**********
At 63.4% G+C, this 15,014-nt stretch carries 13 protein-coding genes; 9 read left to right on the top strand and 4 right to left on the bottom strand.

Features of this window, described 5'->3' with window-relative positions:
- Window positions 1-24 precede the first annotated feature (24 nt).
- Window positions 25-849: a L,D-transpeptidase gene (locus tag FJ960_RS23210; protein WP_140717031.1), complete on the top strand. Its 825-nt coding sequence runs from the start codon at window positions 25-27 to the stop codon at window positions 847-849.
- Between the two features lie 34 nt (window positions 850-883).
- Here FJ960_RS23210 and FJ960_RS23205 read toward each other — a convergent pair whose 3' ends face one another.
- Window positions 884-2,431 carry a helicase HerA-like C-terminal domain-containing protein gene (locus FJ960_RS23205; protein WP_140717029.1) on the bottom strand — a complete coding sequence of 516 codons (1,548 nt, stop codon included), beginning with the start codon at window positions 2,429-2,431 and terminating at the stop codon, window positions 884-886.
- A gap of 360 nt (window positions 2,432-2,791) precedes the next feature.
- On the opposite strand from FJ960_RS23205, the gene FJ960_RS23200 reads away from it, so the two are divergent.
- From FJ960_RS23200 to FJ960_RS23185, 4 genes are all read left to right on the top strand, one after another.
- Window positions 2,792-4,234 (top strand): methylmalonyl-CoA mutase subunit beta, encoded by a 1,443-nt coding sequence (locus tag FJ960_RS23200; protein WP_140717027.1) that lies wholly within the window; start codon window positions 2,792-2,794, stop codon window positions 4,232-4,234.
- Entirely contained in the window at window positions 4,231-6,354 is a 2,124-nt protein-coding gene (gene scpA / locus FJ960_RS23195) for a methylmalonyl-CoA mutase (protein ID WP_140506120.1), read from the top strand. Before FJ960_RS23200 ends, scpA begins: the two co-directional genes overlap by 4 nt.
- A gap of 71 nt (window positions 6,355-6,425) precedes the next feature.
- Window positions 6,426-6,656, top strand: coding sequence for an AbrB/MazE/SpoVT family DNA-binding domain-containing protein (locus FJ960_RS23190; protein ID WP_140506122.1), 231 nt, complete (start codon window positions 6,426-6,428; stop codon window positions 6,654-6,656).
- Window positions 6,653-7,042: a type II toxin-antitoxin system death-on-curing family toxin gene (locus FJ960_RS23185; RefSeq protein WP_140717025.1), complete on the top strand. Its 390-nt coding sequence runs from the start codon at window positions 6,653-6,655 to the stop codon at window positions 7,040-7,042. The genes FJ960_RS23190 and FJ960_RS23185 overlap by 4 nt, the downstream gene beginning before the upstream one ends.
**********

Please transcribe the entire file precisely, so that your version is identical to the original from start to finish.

At 63.4% G+C, this 15,014-nt stretch carries 13 protein-coding genes; 9 read left to right on the top strand and 4 right to left on the bottom strand.

Features of this window, described 5'->3' with window-relative positions:
- Window positions 1-24 precede the first annotated feature (24 nt).
- Window positions 25-849: a L,D-transpeptidase gene (locus tag FJ960_RS23210; protein WP_140717031.1), complete on the top strand. Its 825-nt coding sequence runs from the start codon at window positions 25-27 to the stop codon at window positions 847-849.
- Between the two features lie 34 nt (window positions 850-883).
- Here FJ960_RS23210 and FJ960_RS23205 read toward each other — a convergent pair whose 3' ends face one another.
- Window positions 884-2,431 carry a helicase HerA-like C-terminal domain-containing protein gene (locus FJ960_RS23205; protein WP_140717029.1) on the bottom strand — a complete coding sequence of 516 codons (1,548 nt, stop codon included), beginning with the start codon at window positions 2,429-2,431 and terminating at the stop codon, window positions 884-886.
- A gap of 360 nt (window positions 2,432-2,791) precedes the next feature.
- On the opposite strand from FJ960_RS23205, the gene FJ960_RS23200 reads away from it, so the two are divergent.
- From FJ960_RS23200 to FJ960_RS23185, 4 genes are all read left to right on the top strand, one after another.
- Window positions 2,792-4,234 (top strand): methylmalonyl-CoA mutase subunit beta, encoded by a 1,443-nt coding sequence (locus tag FJ960_RS23200; protein WP_140717027.1) that lies wholly within the window; start codon window positions 2,792-2,794, stop codon window positions 4,232-4,234.
- Entirely contained in the window at window positions 4,231-6,354 is a 2,124-nt protein-coding gene (gene scpA / locus FJ960_RS23195) for a methylmalonyl-CoA mutase (protein ID WP_140506120.1), read from the top strand. Before FJ960_RS23200 ends, scpA begins: the two co-directional genes overlap by 4 nt.
- A gap of 71 nt (window positions 6,355-6,425) precedes the next feature.
- Window positions 6,426-6,656, top strand: coding sequence for an AbrB/MazE/SpoVT family DNA-binding domain-containing protein (locus FJ960_RS23190; protein ID WP_140506122.1), 231 nt, complete (start codon window positions 6,426-6,428; stop codon window positions 6,654-6,656).
- Window positions 6,653-7,042: a type II toxin-antitoxin system death-on-curing family toxin gene (locus FJ960_RS23185; RefSeq protein WP_140717025.1), complete on the top strand. Its 390-nt coding sequence runs from the start codon at window positions 6,653-6,655 to the stop codon at window positions 7,040-7,042. The genes FJ960_RS23190 and FJ960_RS23185 overlap by 4 nt, the downstream gene beginning before the upstream one ends.